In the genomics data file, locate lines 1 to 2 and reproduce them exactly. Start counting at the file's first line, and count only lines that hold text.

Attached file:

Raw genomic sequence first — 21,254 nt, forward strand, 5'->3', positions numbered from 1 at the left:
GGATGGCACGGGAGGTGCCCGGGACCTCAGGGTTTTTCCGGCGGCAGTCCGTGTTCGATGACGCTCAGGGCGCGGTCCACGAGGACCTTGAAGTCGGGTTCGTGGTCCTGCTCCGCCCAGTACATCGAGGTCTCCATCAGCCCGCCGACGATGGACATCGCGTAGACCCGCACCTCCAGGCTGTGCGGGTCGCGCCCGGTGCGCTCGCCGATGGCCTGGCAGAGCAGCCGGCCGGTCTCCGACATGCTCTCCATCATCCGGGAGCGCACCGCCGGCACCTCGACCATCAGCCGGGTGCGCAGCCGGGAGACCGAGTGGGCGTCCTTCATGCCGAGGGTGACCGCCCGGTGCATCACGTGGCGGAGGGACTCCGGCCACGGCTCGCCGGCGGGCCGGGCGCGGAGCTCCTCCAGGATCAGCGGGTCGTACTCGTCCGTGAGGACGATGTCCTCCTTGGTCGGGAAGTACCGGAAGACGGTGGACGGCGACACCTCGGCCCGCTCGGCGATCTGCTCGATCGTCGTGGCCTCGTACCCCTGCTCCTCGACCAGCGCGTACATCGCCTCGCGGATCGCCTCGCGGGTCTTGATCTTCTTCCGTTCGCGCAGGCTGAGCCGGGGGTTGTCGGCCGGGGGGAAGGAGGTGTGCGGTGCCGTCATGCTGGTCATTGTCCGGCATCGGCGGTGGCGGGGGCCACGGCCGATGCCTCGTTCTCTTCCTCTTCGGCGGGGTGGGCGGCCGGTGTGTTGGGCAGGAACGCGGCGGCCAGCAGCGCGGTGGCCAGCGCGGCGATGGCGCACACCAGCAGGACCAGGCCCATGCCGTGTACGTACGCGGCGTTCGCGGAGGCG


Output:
Raw genomic sequence first — 21,254 nt, forward strand, 5'->3', positions numbered from 1 at the left:
GGATGGCACGGGAGGTGCCCGGGACCTCAGGGTTTTTCCGGCGGCAGTCCGTGTTCGATGACGCTCAGGGCGCGGTCCACGAGGACCTTGAAGTCGGGTTCGTGGTCCTGCTCCGCCCAGTACATCGAGGTCTCCATCAGCCCGCCGACGATGGACATCGCGTAGACCCGCACCTCCAGGCTGTGCGGGTCGCGCCCGGTGCGCTCGCCGATGGCCTGGCAGAGCAGCCGGCCGGTCTCCGACATGCTCTCCATCATCCGGGAGCGCACCGCCGGCACCTCGACCATCAGCCGGGTGCGCAGCCGGGAGACCGAGTGGGCGTCCTTCATGCCGAGGGTGACCGCCCGGTGCATCACGTGGCGGAGGGACTCCGGCCACGGCTCGCCGGCGGGCCGGGCGCGGAGCTCCTCCAGGATCAGCGGGTCGTACTCGTCCGTGAGGACGATGTCCTCCTTGGTCGGGAAGTACCGGAAGACGGTGGACGGCGACACCTCGGCCCGCTCGGCGATCTGCTCGATCGTCGTGGCCTCGTACCCCTGCTCCTCGACCAGCGCGTACATCGCCTCGCGGATCGCCTCGCGGGTCTTGATCTTCTTCCGTTCGCGCAGGCTGAGCCGGGGGTTGTCGGCCGGGGGGAAGGAGGTGTGCGGTGCCGTCATGCTGGTCATTGTCCGGCATCGGCGGTGGCGGGGGCCACGGCCGATGCCTCGTTCTCTTCCTCTTCGGCGGGGTGGGCGGCCGGTGTGTTGGGCAGGAACGCGGCGGCCAGCAGCGCGGTGGCCAGCGCGGCGATGGCGCACACCAGCAGGACCAGGCCCATGCCGTGTACGTACGCGGCGTTCGCGGAGGCG